The more detailed plan released today is sure to draw a fresh wave of opposition now that residents know which schools are targeted for closure. Passionate alumni and students from Broad Ripple have been some of the most vocal defenders of their high school, which is one of oldest campuses in the district and the home of a beloved arts magnet program.

Meanwhile, a district-led meeting near the Arlington campus was so crowded that some people were turned away. The school went through years of turmoil after it was taken over by the state for poor performance, and alumni have become staunch advocates.

Northwest is one of the largest high schools in IPS, with enrollment expected to exceed 700 students next year, and it is one of the newest buildings in the district. But that was not enough to spare the school from closure. Like the other targeted schools, it is on the distant edge of the district, making it difficult to transport students from other neighborhoods.

Here are some more details on the plans for buildings and academic programs:


In a move that may appease some critics, the plan also calls for closing two administrative buildings and colocating staff at school campuses: Forest Manor, at 4501 E. 32nd Street, and the Facilities Maintenance Department, at 1129 East 16th Street. Forest Manor houses offices for staff in several departments, including special education, English as a second language and school turnaround. Under the plan, they would relocate to the Arlington campus where they would share a building with a new middle school. The facilities department would also move to school campuses, with some of the department moving to the Francis Bellamy preschool center and some sharing space with a new middle school at Northwest.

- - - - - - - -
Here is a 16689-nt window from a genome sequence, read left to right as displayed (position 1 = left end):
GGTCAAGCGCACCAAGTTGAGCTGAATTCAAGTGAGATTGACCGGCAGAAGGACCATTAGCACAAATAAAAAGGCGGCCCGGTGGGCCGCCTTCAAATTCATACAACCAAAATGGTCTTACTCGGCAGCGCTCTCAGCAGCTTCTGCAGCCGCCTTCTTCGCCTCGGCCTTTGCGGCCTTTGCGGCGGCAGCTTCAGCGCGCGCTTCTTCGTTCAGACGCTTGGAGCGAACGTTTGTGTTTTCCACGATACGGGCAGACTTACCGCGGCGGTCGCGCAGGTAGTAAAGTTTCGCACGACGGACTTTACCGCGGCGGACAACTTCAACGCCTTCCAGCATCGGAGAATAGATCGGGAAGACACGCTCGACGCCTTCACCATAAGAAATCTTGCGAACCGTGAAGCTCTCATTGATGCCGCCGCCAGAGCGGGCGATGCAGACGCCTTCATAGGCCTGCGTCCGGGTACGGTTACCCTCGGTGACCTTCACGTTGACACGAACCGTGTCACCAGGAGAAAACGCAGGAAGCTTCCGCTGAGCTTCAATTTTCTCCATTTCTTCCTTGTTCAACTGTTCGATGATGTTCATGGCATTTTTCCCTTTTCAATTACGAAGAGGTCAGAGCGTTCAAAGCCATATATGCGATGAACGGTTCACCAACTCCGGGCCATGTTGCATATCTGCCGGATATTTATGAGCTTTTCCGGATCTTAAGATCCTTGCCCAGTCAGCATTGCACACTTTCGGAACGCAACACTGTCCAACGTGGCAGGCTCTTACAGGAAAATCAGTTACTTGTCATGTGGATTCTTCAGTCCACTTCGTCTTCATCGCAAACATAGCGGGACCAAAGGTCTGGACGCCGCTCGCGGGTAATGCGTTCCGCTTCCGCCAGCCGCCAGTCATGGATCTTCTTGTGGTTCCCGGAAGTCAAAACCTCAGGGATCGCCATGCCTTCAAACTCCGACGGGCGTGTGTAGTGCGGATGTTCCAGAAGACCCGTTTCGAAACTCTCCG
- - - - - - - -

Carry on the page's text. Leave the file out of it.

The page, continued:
PHOTO: Scott Elliott
Arlington High School is one of three schools the administration recommends closing

If the district follows through with the reshuffling in the proposal, it would result in four empty buildings: Broad Ripple, John Marshall, Forest Manor and the Facilities Maintenance Department. Both Broad Ripple and the Facilities Maintenance Department are in economically thriving areas, and the district expects that it could sell those properties for several million dollars each.

The plans for Forest Manor are less clear. They call for selling the building to eliminate the cost of maintenance. But it could also be used to house a charter school that joins the district innovation network. In its application for a charter, the proposed KIPP Indy High School listed Forest Manor as its first choice for a location.

Finding a new use for John Marshall could be more challenging: The administration does not yet have a redevelopment plan, and the report calls for working with community partners “to ensure a viable reuse to add to the community.”

Academic Programs

Each of the four remaining high schools would offer several career academies.

Shortridge: The humanities and visual and performing arts magnet programs at Broad Ripple would move to Shortridge, which would continue to offer the International Baccalaureate program. It will also offer computer science and engineering programs.